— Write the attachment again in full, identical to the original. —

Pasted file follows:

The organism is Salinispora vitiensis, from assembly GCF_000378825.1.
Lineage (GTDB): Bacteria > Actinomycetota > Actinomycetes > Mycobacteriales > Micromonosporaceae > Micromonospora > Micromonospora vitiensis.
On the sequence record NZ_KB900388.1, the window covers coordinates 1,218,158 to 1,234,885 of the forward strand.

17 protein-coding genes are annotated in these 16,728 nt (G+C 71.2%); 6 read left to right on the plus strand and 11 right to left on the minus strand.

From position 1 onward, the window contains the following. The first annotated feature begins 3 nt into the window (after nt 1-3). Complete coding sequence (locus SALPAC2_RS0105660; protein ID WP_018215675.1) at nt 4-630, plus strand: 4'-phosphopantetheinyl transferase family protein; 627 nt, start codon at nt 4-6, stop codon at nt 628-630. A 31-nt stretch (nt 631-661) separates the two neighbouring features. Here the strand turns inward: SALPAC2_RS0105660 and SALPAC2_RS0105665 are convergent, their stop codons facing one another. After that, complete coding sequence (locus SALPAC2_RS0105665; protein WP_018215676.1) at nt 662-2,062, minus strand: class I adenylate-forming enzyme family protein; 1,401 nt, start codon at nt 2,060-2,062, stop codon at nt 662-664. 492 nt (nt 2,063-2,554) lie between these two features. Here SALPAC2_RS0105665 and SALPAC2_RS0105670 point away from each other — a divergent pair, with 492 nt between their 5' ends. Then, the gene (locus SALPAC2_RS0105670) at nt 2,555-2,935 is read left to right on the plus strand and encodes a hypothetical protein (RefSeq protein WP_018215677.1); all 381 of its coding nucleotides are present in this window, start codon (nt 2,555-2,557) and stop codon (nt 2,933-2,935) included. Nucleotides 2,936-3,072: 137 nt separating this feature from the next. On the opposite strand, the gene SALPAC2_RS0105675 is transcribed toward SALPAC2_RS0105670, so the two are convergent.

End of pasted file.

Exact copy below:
The organism is Salinispora vitiensis, from assembly GCF_000378825.1.
Lineage (GTDB): Bacteria > Actinomycetota > Actinomycetes > Mycobacteriales > Micromonosporaceae > Micromonospora > Micromonospora vitiensis.
On the sequence record NZ_KB900388.1, the window covers coordinates 1,218,158 to 1,234,885 of the forward strand.

17 protein-coding genes are annotated in these 16,728 nt (G+C 71.2%); 6 read left to right on the plus strand and 11 right to left on the minus strand.

From position 1 onward, the window contains the following. The first annotated feature begins 3 nt into the window (after nt 1-3). Complete coding sequence (locus SALPAC2_RS0105660; protein ID WP_018215675.1) at nt 4-630, plus strand: 4'-phosphopantetheinyl transferase family protein; 627 nt, start codon at nt 4-6, stop codon at nt 628-630. A 31-nt stretch (nt 631-661) separates the two neighbouring features. Here the strand turns inward: SALPAC2_RS0105660 and SALPAC2_RS0105665 are convergent, their stop codons facing one another. After that, complete coding sequence (locus SALPAC2_RS0105665; protein WP_018215676.1) at nt 662-2,062, minus strand: class I adenylate-forming enzyme family protein; 1,401 nt, start codon at nt 2,060-2,062, stop codon at nt 662-664. 492 nt (nt 2,063-2,554) lie between these two features. Here SALPAC2_RS0105665 and SALPAC2_RS0105670 point away from each other — a divergent pair, with 492 nt between their 5' ends. Then, the gene (locus SALPAC2_RS0105670) at nt 2,555-2,935 is read left to right on the plus strand and encodes a hypothetical protein (RefSeq protein WP_018215677.1); all 381 of its coding nucleotides are present in this window, start codon (nt 2,555-2,557) and stop codon (nt 2,933-2,935) included. Nucleotides 2,936-3,072: 137 nt separating this feature from the next. On the opposite strand, the gene SALPAC2_RS0105675 is transcribed toward SALPAC2_RS0105670, so the two are convergent.